ST. ALBANS – A group of sixth graders from Tess Bashaw’s Voyagers class at St. Albans City School will find out in May exactly what they’ve won after successfully competing in the U.S. Army sponsored eCyberMission, in which kids apply science, technology, engineering and math methods to tackle real world problems.
The kids, Chloe Weinstein, 11, Aryanna Flemming, 12, Alexia Wheeler, 12, and Forest Berno, 11 (turning 12 in April), learned recently they won either first or second place in their category, which means each will receive a $500 or a $1,000 college bond, depending on their placing.
To enter the contest, the group decided to look for a way to aerate the water in Lake Champlain to inhibit blue-green algae growth. Berno said the project was his idea.
“When I saw the blue-green algae [in St. Albans Bay] I was like, ‘oh, we should do that,’” he said.
To devise a way to remove the algae, the group settled on aeration, which is a process that introduces air to water through agitation. Weinstein, announcing that she did a bunch of research on the subject, jumped in to explain how aeration works to remove algae from the water.
“If you move the water, it doesn’t allow the algae to get oxygen so it dies and sinks to the bottom,” she said.
To achieve aeration, the group first thought about making a giant machine that would aerate all of Lake Champlain – a method that has been explored by civil engineers. But when the kids realized the scope of such a project, they scaled down.
“We realized how big the lake was,” said Chloe. “It was way harder than we thought.”
“It’s a lake,” added Wheeler.
Having moved to a two-foot square-by-four-inch deep tub in their classroom, the group got to work on designing an aeration machine. For this, they turned to a wind-up scuba diver, and a collection of bath toys.
“We had one scuba man and three animals!” shouted Wheeler.
“And two turtles!” shouted Weinstein.
“And I think there was a frog,” said Berno.
“There was not a frog,” answered Weinstein. “I can go and check if you want.”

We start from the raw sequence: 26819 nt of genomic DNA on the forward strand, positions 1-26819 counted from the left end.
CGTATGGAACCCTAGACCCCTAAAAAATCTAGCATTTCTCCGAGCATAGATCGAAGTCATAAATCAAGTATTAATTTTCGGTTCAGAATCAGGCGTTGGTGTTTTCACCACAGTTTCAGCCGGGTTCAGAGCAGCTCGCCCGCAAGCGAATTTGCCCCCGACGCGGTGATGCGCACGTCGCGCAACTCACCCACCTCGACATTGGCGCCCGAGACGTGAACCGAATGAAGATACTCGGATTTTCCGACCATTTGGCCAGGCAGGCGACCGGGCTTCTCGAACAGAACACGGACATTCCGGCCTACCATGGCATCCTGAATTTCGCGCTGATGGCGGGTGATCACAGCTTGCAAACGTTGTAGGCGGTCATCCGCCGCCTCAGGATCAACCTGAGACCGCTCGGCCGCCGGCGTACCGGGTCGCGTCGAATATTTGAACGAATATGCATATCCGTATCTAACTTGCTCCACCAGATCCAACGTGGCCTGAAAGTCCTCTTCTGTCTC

The group did in fact agree that the wind-up hippopotamus worked the best.
“The hippo was really fast,” said Flemming.
At one point, Berno said they considered making a scaled up working model of the scuba diver, envisioning a larger-than-life version swimming the lake to create aeration, but keeping it small proved most attainable.
To replicate conditions on the lake during a particularly bad algae bloom, Weinstein said they tried oatmeal and cream of wheat to no avail, and ultimately landed on using oil after Voyager teacher Jessica Mitchell suggested it. Once they had their algae simulation, they got some green dye and went to work.
“We just dyed the water green and dumped the oil in,” said Weinstein.
Through the process, the group learned the project would be much more than just putting wind-up toys in green water.
“It was a pain,” said Berno, referring to the level of research they had to do. He cites his role as team analyst, in which he had to find 11 facts about blue-green algae and report on them.
Flemming filled the planning and presenter role, so she did the talking, while Wheeler served as the writer for the group. Weinstein filled the role of researcher and organizer.
While the group laughs and jokes about the project, and are excited to learn just what they’ve won, they explain how they were an unlikely team that had been “thrown together” by their teacher.
“We argued soooooo much!” said Weinstein.
“Not all of us work together all that well,” added Flemming.
Berno explained how being the only boy also presented a challenge.
“We did not get along at all,” said Wheeler with a laugh.
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